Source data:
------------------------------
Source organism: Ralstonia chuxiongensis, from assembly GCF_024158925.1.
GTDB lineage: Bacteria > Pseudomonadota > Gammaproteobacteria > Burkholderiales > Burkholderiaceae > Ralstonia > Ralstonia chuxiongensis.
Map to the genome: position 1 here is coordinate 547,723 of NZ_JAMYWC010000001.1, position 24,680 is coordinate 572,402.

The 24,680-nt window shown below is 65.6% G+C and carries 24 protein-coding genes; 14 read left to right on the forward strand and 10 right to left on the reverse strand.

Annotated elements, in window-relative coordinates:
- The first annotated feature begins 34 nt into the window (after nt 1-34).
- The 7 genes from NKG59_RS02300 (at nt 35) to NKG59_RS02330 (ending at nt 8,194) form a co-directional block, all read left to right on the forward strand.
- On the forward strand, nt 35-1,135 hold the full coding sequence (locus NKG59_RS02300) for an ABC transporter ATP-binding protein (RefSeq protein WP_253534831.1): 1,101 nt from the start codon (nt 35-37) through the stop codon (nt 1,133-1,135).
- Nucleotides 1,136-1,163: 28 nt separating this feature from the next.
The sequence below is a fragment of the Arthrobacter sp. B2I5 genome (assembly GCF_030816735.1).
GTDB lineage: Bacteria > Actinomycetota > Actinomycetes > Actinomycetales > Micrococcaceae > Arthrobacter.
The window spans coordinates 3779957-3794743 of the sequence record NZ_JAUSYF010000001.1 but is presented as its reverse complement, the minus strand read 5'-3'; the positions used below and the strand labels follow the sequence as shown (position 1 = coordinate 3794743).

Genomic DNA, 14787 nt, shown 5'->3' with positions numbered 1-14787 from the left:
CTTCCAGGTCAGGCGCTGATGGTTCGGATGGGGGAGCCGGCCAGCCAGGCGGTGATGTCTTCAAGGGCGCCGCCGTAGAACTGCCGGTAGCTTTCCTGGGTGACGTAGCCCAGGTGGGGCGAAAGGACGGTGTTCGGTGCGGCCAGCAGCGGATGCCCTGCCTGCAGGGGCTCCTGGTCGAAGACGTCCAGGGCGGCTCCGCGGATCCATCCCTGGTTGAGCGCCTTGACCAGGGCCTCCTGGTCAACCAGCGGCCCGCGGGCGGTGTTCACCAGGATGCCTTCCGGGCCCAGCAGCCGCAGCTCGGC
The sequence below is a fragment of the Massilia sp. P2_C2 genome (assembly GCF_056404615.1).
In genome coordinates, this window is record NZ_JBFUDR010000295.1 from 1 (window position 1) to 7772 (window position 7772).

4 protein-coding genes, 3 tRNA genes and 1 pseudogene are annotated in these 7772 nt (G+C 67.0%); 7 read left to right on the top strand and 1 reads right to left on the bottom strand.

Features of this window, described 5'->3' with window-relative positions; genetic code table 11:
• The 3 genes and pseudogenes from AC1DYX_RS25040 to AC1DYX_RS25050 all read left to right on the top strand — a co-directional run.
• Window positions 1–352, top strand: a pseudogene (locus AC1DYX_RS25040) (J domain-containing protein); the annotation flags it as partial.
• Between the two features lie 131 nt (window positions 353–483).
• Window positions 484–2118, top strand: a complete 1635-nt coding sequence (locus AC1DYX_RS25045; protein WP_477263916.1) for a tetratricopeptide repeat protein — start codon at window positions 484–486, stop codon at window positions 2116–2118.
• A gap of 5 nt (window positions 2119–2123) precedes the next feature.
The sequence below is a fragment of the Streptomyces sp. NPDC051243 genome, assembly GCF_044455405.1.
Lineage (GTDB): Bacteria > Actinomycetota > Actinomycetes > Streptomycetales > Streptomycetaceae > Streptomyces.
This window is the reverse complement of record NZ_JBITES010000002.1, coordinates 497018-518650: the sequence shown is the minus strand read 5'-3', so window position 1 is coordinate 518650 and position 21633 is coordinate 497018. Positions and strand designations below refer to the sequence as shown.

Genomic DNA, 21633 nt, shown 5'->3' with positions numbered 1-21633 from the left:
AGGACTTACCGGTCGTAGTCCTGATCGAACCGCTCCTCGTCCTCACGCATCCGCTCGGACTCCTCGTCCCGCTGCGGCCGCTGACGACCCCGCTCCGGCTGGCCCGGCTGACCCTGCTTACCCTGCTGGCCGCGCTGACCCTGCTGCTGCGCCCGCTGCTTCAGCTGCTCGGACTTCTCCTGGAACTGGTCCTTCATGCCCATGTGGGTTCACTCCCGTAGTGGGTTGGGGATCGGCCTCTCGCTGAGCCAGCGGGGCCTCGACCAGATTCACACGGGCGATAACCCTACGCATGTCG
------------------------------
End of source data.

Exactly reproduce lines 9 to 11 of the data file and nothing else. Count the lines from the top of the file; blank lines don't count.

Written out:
- Nucleotides 1,136-1,163: 28 nt separating this feature from the next.
The sequence below is a fragment of the Arthrobacter sp. B2I5 genome (assembly GCF_030816735.1).
GTDB lineage: Bacteria > Actinomycetota > Actinomycetes > Actinomycetales > Micrococcaceae > Arthrobacter.